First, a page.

I often ask myself why I do what I do. Why do I want to dedicate my life making Art and not something else? Something more tangible, easier to understand and somewhat more straightforward. How did this happen?

It all started with music. In the first place, I wanted to make music. Then I quit music and went for painting. Then for writing, and after that, I went for films. Then came photography. I’ve tried them all and loved them equally.

To be more precise, before music I loved drawing and before drawing I loved hanging around at my father’s workshop, building things out of waste material and giving new meaning to the old stuff. A sort of five years old Arte Povera guy. I can say that since a very early age, I got hooked on that heroin-like shot of fulfilment feeling you get by making art. It’s an obsession, a sort of drug in some way.

Fast forward to today, it took me a while before I could realise what to do with myself. I’ve always thought that I had to pick one thing. Pick one and become great at it. This way of thinking led me to nowhere, and I regret the time I’ve lost being frustrated because of it. Instead, since I stopped labelling myself like this or that, I started to enjoy whatever media I feel like working with at the moment and somehow find a way to pull a fil rouge through them.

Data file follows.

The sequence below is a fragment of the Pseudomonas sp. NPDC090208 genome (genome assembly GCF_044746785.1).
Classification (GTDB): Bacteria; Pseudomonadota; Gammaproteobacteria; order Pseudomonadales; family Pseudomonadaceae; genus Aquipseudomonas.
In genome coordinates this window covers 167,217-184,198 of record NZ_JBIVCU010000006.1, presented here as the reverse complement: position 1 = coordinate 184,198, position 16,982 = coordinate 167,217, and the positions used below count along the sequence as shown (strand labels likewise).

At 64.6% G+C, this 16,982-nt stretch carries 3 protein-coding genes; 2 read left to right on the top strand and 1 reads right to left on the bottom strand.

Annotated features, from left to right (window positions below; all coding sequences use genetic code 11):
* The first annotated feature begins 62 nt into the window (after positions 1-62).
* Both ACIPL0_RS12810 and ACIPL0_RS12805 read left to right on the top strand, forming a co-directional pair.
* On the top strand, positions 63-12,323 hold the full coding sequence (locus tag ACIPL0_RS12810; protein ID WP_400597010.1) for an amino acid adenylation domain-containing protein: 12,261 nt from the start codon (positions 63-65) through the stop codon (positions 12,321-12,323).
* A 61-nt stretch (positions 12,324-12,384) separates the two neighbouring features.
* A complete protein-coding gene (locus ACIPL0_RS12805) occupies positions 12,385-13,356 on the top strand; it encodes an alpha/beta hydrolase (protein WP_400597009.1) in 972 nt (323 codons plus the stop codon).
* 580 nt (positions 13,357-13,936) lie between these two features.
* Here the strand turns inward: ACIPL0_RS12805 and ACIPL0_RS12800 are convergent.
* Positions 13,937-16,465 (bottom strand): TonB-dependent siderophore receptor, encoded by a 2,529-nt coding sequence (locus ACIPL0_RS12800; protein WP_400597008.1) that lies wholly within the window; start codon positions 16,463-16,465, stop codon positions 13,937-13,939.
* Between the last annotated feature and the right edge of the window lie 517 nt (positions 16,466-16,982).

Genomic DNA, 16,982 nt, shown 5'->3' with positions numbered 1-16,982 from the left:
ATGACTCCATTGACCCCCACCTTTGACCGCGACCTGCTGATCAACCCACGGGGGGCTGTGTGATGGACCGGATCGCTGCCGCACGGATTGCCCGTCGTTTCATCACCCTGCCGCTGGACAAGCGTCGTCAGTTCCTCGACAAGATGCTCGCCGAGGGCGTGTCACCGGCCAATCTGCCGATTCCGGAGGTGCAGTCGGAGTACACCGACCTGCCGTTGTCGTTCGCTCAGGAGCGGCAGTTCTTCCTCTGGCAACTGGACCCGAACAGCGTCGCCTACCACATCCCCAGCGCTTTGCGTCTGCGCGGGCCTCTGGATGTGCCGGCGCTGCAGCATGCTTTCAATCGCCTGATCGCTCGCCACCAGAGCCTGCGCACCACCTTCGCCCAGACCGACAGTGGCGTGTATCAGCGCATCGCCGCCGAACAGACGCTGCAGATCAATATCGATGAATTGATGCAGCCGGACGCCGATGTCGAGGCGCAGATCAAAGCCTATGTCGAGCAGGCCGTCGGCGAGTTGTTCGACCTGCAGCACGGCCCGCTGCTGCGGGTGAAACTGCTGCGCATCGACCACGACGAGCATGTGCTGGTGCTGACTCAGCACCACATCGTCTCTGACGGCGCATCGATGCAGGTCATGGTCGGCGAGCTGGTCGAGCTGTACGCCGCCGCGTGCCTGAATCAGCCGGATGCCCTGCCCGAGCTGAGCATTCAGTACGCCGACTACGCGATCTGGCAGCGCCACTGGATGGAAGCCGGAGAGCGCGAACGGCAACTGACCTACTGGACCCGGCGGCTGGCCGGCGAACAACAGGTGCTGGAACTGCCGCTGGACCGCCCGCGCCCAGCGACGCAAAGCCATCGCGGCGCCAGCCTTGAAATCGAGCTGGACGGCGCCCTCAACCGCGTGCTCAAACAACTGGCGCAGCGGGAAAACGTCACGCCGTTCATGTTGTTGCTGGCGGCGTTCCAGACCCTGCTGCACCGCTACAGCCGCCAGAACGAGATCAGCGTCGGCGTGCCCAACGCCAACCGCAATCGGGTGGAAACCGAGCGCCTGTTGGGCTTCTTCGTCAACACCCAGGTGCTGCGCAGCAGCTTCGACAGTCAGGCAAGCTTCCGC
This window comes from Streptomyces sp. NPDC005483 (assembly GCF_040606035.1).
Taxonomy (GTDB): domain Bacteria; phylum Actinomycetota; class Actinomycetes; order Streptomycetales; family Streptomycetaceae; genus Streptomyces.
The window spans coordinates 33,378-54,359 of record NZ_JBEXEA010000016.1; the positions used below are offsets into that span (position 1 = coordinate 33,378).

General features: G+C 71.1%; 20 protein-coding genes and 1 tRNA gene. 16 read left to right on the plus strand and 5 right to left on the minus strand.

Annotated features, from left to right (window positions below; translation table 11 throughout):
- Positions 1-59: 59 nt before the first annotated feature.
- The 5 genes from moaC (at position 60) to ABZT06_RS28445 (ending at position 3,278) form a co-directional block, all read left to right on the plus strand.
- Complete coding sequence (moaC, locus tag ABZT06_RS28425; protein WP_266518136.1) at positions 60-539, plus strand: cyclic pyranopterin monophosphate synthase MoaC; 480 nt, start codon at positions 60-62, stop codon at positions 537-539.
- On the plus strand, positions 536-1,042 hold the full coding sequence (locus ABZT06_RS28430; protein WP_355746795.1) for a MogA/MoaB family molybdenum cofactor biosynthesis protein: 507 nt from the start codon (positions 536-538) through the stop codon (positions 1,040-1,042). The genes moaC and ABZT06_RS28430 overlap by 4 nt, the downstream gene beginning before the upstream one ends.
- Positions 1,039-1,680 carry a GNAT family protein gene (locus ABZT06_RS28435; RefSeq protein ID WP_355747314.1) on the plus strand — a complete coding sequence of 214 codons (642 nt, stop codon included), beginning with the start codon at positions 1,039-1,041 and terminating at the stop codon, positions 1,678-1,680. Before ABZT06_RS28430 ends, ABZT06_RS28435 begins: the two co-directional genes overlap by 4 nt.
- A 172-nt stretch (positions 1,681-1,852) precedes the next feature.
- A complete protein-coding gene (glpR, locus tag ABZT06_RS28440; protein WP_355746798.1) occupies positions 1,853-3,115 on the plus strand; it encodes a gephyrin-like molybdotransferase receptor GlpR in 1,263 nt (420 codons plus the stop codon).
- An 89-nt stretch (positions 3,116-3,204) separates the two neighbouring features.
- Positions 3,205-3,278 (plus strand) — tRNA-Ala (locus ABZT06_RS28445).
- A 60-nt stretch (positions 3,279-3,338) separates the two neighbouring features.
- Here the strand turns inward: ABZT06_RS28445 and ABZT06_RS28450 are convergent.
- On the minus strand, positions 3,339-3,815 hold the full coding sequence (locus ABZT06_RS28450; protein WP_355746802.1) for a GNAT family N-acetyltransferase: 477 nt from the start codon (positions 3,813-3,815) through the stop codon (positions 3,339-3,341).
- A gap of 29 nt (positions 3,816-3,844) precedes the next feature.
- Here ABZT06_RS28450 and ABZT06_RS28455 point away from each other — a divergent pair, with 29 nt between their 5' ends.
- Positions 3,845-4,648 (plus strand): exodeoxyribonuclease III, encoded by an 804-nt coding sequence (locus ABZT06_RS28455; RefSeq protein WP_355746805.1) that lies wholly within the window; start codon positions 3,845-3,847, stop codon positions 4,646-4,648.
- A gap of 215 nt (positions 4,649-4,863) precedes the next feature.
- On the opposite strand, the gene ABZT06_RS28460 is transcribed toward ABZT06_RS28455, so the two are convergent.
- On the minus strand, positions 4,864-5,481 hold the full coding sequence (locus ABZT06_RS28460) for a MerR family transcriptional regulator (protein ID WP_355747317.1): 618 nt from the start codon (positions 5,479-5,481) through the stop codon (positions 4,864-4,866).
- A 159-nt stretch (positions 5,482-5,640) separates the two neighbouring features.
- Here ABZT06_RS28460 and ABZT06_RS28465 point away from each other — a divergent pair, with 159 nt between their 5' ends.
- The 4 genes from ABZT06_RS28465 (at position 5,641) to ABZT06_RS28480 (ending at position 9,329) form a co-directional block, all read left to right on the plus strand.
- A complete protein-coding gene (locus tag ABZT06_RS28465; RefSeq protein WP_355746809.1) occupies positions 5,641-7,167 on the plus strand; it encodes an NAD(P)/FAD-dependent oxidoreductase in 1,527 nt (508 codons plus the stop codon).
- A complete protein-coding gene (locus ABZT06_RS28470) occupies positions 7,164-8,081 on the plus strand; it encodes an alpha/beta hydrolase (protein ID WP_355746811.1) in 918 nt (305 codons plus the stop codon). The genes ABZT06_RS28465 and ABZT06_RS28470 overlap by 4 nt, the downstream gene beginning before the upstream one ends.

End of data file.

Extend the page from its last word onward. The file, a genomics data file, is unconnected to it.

To find your own identity is no easy thing. To find your identity as an Artist is even worse. I found out that forcing an idea of who I think I am upon myself doesn’t really work, better let the work I do tell me who I want to be. I’m an Artist, I make things because I want to undestand more about life, I like to question the things I see and experience. I use photography, film, painting, writing etc. It’s not so much the media I care about, rather the story and message behind it.

Here I will be sharing thoughts on everything art-related, but mainly I will use this space to reflect over what it means to be an Artist, to make Art, to consume Art, to live with Art. Either you are a fellow Artist or an Art lover, I hope you’ll find this inspiring.

Although Art never had a clear definition and space in history, since the caves’ time we have been performing artistic gestures in an attempt to understand life. Art has always been as essential as eating for any society of men. Without Art, there is no culture, no progress, no life.

So why is it so difficult to be an Artist and be recognised like so?